I had spent two nights with my fellow compatriots and was now set on heading to Kyoto. After a night of boozing and two days of resting and recovering from a hangover, I was no longer jetlagged and fit for adventure. I gathered my things, strapped on my pack, and headed out for Tokyo Station.
I spent 10 minutes in the subway, staring blankly at the ticket machine. The digital panel was a charade of Japanese words and numbers. Without Ryan, it quickly became clear as to just how useless I was in Japan. I looked up and down the row of monitors and found one that prompted me with two boxes—one boldly spelling “ENGLISH.” I was saved.
It was very weird to experience this kind of incompetence at that age of 22. I was thrown back into the infantile age of frustrating illiteracy, and no matter how much I wanted to believe that there was some code or mathematical equation for deciphering their written language, I knew I was just haplessly wishing.
I remember one time, while eating at an izakaya (pub-eatery) in Tokyo, I tried to figure out which bathroom to go into. I analyzed the hiragana letters on the door, scratching my head, convinced that the symbol for “men’s room” would have some phallic theme to it. I stared so hard and long at the damn doors I should have suffered an aneurysm. Not to push my luck, I picked the door to my left. But as soon as my hand was on the handle, a woman came out. I turned sharply on my heels and went for the other door, not looking up to reveal my blushing face. It was the last time I attempted deduction in Japan.
Written Japanese, to me, was a series of interchangeable alien depictions that hopped around, laughing and pointing at me offensively. I swear one time I caught them rearranging themselves on a road sign to spell the words “stupid gaijin.” I eventually learned to just not acknowledge that they were there and they soon quit bothering me.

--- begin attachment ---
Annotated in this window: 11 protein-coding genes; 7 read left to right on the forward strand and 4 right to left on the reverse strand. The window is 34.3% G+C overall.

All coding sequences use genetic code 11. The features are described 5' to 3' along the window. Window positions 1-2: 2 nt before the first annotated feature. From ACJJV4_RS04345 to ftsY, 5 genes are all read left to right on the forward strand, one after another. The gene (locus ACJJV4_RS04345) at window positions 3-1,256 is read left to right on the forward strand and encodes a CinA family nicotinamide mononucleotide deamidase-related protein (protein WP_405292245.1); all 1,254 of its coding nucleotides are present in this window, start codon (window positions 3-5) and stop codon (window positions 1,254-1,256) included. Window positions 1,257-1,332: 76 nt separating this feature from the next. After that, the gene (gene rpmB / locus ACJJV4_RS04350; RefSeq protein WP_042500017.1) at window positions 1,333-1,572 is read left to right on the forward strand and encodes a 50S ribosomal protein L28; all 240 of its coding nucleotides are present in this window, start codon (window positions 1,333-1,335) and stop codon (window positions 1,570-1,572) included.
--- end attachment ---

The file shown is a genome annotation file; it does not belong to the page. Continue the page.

Admittedly, I eventually figured out how to live comfortably around hiragana. For example, I learned the rail-pass machine so well that I could actually navigate the interface in Japanese only because I committed the patterns of button mashing to memory. I even could recognize the symbol for yen. It was the one that ends after a trailing series of zeros and, if you stare at it long enough, looks like a depiction of your wallet catching on fucking fire.
Well, somehow I purchased a ticket for the right train and got a rail-pass for my first Shinkansen or bullet train. From the platform, the aerodynamic head of the train looked like the cockpit of space shuttle. If I knew nothing else about the train, I could have guessed that it was going to be one of the fastest trains I had ever been on. But my actual experience was a bit wanting.
Honestly, a bullet train is only as impressive as it sounds. You go like 250 miles an hour and don’t feel a damn thing. Now take about 100-200 US dollars and shred them. Boom! You just experienced a bullet train both conceptually and financially…
To be fair I did experience one really fascinating event on my trip to Aomori prefecture. We were zipping out and under tunnels cutting through bamboo coated mountain ranges when we hit a vast clearing that was being hammered by a violent thunderstorm. The rain, passing the window at a million miles an hour, looked like a viscous gel, and the few lightning strikes I saw were so sharp and clear I wanted to believe that the train was moving fast enough to catch them—but we all know that the speed of light is relative…sigh.
But the icing on the cake was when we physically cut through that storm, end to end, in about 120 seconds. I swear at 00.00 there were blues skies and by second 117.43 we had powered through a black thunderstorm and reached even bluer skies.
Still the shinkansen got me from Tokyo to Kyoto in four hours—equivalent to the distance between Boston and Baltimore.
Battz Rating (Shinkansen)
1 * * * 5
Speed 5 Competitive with plane travel
Efficiency 5 Less energy, lots of trains
Commodities 3 Nice seats and bathrooms, expensive food
Cost 2 Really expensive
Fun 2 Conceptually cooler than the experience